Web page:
This is also related to the idea that states with more QAnon followers experienced more inaccurate polling. The QAnon belief system is certainly correlated with lower social trust. And those might be people who are simply not going to pick up the phone. If you believe in a monstrous conspiracy of sex abuse involving one of the major political parties of the U.S., then you might be paranoid. One could not rule out the possibility that paranoid people would also be disinclined to answer opinion polls.
In Florida’s Miami-Dade County, we saw a surprising surge of Hispanic voters turning out for Trump. How might the polls have failed to take into account members of that demographic backing Trump?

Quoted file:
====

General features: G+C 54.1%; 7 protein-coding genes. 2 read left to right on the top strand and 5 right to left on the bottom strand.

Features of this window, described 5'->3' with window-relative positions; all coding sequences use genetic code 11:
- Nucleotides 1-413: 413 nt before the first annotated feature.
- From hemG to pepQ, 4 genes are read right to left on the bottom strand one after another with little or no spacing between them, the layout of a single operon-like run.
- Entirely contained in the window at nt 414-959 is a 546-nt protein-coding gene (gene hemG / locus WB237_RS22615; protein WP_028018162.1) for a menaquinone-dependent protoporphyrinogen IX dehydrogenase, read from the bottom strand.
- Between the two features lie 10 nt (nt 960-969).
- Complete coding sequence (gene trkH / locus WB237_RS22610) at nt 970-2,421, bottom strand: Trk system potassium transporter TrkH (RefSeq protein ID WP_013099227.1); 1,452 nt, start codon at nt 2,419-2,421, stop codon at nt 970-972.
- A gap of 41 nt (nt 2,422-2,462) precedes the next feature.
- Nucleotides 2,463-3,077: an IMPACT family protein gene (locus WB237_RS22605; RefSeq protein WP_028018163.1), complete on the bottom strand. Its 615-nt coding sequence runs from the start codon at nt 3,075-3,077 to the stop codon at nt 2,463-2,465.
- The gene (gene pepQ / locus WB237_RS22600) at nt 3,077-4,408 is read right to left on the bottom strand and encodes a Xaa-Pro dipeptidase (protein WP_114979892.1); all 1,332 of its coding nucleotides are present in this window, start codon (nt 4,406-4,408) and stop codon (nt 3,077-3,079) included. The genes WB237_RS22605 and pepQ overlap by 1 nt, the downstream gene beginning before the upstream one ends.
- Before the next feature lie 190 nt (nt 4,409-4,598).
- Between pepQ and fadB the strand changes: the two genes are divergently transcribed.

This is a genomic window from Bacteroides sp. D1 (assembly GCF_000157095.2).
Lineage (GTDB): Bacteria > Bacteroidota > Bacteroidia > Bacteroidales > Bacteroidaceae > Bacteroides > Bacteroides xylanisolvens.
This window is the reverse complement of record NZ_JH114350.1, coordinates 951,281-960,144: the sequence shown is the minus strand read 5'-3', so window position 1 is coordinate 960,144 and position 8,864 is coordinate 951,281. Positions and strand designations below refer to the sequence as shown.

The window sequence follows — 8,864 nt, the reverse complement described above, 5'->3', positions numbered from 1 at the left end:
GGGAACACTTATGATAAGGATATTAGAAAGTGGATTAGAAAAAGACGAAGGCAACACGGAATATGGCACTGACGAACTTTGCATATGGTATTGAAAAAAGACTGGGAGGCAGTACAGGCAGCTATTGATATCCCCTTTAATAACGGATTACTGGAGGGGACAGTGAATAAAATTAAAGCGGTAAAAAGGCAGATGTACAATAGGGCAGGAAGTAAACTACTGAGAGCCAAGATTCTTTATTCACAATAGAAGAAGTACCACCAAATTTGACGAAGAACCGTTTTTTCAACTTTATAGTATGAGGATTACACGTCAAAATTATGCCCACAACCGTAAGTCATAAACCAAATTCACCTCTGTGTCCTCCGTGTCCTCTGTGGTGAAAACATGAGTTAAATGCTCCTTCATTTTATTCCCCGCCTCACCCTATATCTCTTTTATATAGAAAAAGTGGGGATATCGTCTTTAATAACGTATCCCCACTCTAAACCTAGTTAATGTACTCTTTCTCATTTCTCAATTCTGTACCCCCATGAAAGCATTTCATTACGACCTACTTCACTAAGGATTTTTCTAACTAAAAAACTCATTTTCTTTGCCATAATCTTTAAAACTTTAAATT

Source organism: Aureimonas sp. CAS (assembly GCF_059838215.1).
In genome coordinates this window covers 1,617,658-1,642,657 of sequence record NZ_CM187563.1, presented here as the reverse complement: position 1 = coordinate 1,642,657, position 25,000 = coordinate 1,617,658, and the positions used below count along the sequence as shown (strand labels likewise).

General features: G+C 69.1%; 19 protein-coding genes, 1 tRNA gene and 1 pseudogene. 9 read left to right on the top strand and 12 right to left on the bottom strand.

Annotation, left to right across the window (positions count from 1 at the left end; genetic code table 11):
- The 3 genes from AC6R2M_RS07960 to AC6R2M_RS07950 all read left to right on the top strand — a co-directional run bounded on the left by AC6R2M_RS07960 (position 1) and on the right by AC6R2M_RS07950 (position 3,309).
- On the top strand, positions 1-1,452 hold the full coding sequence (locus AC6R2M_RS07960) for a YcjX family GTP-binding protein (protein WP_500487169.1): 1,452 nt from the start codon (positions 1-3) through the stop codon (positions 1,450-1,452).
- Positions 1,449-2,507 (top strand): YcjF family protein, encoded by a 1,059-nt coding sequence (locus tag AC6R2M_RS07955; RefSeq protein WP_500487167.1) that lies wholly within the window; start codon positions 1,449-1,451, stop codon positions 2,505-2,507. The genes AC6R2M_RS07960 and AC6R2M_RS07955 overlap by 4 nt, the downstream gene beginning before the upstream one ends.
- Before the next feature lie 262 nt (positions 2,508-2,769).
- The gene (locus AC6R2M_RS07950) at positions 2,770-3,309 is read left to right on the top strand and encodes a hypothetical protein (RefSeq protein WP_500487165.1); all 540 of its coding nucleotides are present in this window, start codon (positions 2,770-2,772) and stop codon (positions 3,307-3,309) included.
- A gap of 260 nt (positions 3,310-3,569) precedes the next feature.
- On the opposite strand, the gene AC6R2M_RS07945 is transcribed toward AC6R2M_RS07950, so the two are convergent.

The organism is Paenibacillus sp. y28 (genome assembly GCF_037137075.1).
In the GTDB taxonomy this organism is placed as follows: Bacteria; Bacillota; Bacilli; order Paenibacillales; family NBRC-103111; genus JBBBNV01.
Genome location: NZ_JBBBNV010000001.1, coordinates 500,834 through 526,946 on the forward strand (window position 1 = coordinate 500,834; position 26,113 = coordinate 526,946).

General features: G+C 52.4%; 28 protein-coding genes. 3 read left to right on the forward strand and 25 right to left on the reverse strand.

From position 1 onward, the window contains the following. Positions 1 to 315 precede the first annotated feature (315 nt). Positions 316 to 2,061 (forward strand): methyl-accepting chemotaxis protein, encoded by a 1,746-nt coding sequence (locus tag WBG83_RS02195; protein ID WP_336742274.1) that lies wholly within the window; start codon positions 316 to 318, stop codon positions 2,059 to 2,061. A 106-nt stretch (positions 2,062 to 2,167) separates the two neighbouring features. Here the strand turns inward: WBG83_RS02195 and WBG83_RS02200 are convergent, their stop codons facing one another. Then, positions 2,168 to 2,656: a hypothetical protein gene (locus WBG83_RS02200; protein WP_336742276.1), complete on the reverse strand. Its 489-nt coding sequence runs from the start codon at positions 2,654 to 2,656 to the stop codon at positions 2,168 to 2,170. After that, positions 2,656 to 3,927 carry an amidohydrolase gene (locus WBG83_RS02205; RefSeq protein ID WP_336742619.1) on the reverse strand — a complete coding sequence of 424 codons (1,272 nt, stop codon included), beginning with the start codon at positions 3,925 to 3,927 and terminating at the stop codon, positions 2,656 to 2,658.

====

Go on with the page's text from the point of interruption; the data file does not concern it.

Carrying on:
Pollsters know Hispanic voters to be a difficult-to-reach demographic. In addition, Hispanics are also not a monolithic population. If you look at some of the exit polling, it looks like Hispanics were more favorable to Trump than they were to Clinton four years ago. It’s certainly possible Hispanic support was missed by pollsters this time around.
Given that the presidential polls have been off for the past two elections, how much attention should people pay to polls?
I think polling is critically important because it is a way by which we can measure public sentiment more rigorously than any other method. Polling plays a critical role in our society. One thing we shouldn’t do is convert polling data into probabilities. That obscures the fact that polls can be a few points off. And it’s better to leave the reported data in units of opinion [as a percentage favoring a candidate] rather than try to convert it to a probability.ADVERTISEMENT